Russia is ‘probably’ paying for Iranian drones with nuclear research assistance, Zelensky warns

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President Volodymyr Zelensky has warned Russia is ‘probably’ paying for Iranian drones with nuclear research assistance, as he slammed Israel’s neutrality in the war. 

At a conference organised by the Israeli newspaper Haaretz, Mr Zelensky said: ‘I have a question for you, how does Russia pay Iran for this, in your opinion? Is Iran just interested in money?’ 

He continued: ‘Probably not money at all but Russian assistance to the Iranian nuclear programme. Probably, this is the exact meaning of their alliance.’ 

Mr Zelensky also on Monday said the decision by Israeli leaders not to support Kyiv had encouraged Russia’s military partnership with Iran.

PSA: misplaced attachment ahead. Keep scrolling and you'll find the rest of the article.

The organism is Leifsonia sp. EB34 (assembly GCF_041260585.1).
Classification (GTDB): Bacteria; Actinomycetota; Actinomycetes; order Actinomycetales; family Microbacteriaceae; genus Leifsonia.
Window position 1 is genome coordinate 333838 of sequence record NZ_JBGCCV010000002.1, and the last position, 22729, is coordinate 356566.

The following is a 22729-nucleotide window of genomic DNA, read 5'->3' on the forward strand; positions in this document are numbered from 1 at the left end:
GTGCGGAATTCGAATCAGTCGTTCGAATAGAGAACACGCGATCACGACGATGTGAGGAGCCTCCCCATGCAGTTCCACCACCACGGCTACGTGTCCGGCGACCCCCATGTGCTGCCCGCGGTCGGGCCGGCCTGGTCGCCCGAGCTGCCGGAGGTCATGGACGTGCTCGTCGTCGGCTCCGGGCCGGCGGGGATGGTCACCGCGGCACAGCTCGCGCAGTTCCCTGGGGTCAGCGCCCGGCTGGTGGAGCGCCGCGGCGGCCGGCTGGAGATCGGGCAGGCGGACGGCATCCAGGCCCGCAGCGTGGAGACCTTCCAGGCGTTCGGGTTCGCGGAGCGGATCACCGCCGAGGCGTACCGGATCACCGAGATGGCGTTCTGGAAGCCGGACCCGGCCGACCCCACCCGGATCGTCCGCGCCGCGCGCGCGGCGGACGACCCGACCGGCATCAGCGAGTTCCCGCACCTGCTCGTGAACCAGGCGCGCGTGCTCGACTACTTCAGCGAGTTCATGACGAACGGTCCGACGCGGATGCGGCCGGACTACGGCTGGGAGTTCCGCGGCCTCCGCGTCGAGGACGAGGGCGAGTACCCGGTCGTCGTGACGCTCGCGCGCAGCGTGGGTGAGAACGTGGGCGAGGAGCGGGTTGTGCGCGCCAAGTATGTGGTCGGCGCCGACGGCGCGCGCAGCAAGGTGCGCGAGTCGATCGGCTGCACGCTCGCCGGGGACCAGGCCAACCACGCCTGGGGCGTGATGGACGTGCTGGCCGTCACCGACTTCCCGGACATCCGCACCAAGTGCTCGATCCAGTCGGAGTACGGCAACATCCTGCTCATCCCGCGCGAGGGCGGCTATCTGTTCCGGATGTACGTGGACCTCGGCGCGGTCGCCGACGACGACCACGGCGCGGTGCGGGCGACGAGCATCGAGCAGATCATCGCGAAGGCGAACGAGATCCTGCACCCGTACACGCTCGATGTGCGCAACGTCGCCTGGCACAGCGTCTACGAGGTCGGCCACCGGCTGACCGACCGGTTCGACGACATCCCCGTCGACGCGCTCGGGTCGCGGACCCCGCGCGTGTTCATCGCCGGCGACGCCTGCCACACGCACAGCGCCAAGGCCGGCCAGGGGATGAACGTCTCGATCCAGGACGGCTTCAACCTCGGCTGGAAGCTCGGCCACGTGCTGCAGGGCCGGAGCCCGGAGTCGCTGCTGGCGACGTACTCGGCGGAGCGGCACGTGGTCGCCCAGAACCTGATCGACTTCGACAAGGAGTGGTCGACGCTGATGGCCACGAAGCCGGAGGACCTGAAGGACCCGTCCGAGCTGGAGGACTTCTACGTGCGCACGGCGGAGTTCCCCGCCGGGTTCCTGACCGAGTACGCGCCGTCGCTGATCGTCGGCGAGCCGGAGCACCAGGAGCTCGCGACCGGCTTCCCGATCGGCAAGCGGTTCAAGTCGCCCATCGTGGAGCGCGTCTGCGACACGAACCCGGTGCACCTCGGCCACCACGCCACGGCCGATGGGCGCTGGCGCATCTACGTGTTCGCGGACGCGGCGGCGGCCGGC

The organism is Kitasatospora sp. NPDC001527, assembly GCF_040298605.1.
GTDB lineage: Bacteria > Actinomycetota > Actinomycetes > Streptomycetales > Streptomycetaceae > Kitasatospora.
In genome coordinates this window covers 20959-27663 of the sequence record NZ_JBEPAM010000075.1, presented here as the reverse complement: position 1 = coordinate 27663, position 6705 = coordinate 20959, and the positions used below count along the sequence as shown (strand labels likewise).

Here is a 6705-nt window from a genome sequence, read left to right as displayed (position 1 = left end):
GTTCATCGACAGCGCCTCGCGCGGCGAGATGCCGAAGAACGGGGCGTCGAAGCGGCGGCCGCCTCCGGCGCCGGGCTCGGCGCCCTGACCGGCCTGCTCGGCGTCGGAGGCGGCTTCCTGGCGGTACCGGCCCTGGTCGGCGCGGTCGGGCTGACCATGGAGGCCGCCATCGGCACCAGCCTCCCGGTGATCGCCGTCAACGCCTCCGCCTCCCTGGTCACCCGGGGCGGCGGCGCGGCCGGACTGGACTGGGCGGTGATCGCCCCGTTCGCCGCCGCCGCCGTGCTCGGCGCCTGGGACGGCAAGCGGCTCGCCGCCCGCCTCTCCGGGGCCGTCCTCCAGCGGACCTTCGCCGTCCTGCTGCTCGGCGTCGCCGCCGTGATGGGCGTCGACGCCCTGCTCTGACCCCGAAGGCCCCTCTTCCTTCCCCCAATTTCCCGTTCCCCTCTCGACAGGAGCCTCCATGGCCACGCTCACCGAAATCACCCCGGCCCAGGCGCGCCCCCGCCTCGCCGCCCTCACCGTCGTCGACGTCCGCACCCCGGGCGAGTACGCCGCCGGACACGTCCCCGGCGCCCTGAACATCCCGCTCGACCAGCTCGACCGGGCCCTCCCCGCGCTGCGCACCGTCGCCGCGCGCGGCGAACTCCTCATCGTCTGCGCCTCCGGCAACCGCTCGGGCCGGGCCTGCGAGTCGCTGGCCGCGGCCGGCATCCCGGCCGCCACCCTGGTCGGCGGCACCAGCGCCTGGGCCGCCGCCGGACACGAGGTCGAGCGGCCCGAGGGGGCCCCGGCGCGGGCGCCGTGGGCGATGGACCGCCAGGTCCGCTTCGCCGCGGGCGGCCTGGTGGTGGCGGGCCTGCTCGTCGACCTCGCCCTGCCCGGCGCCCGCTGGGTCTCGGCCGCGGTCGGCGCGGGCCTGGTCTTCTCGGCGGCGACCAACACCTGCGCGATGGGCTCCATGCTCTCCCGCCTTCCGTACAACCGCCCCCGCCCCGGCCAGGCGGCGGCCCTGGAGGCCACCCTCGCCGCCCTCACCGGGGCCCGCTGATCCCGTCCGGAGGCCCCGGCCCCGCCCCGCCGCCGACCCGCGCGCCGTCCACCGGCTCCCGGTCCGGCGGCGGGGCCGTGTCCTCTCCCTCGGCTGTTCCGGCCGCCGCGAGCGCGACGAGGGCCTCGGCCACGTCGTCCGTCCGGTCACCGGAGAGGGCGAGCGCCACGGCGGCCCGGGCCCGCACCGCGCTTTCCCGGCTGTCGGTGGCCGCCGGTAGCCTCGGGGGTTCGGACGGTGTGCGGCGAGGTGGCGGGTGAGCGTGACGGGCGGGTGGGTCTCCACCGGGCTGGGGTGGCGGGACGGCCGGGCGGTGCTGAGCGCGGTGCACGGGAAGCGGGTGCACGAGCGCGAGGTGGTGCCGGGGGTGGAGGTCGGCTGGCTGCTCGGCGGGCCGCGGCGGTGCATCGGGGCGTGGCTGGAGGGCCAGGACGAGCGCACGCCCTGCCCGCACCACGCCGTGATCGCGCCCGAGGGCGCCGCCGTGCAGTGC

Russia is ‘probably’ paying for Iranian drones with nuclear research assistance, Zelensky warns

President Volodymyr Zelensky has warned Russia is ‘probably’ paying for Iranian drones with nuclear research assistance, as he slammed Israel’s neutrality in the war

Mr Zelensky on Monday said the decision by Israeli leaders not to support Kyiv had encouraged Russia's military partnership with Iran

Mr Zelensky on Monday said the decision by Israeli leaders not to support Kyiv had encouraged Russia’s military partnership with Iran

The Ukrainian president said Russia ordered around 2,000 drones from Iran, the same kind that Kyiv says Moscow has been using in its recent attacks against Ukraine. 

‘The disgusting sound of Iranian drones is heard in our skies every night. According to our intelligence, Russia ordered about 2,000 ‘Shaheds’ from Iran,’ Mr Zelensky said during a speech at a conference organised by the Israeli newspaper Haaretz.